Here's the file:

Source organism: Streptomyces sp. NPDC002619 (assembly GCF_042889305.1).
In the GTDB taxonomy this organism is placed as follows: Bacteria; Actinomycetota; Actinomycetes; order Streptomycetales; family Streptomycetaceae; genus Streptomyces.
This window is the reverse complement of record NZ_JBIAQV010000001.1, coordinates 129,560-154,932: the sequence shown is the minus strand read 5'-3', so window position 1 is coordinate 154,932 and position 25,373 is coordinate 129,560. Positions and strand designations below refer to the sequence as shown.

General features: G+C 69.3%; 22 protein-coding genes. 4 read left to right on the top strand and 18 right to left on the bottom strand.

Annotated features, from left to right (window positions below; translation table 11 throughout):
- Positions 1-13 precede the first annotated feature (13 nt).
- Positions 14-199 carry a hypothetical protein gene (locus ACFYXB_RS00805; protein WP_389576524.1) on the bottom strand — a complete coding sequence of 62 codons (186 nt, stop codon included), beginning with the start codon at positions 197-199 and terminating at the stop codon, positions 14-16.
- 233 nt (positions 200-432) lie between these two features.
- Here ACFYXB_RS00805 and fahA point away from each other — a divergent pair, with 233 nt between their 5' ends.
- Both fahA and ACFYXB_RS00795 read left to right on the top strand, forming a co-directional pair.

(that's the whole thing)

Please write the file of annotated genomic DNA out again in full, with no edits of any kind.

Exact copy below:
Source organism: Streptomyces sp. NPDC002619 (assembly GCF_042889305.1).
In the GTDB taxonomy this organism is placed as follows: Bacteria; Actinomycetota; Actinomycetes; order Streptomycetales; family Streptomycetaceae; genus Streptomyces.
This window is the reverse complement of record NZ_JBIAQV010000001.1, coordinates 129,560-154,932: the sequence shown is the minus strand read 5'-3', so window position 1 is coordinate 154,932 and position 25,373 is coordinate 129,560. Positions and strand designations below refer to the sequence as shown.

General features: G+C 69.3%; 22 protein-coding genes. 4 read left to right on the top strand and 18 right to left on the bottom strand.

Annotated features, from left to right (window positions below; translation table 11 throughout):
- Positions 1-13 precede the first annotated feature (13 nt).
- Positions 14-199 carry a hypothetical protein gene (locus ACFYXB_RS00805; protein WP_389576524.1) on the bottom strand — a complete coding sequence of 62 codons (186 nt, stop codon included), beginning with the start codon at positions 197-199 and terminating at the stop codon, positions 14-16.
- 233 nt (positions 200-432) lie between these two features.
- Here ACFYXB_RS00805 and fahA point away from each other — a divergent pair, with 233 nt between their 5' ends.
- Both fahA and ACFYXB_RS00795 read left to right on the top strand, forming a co-directional pair.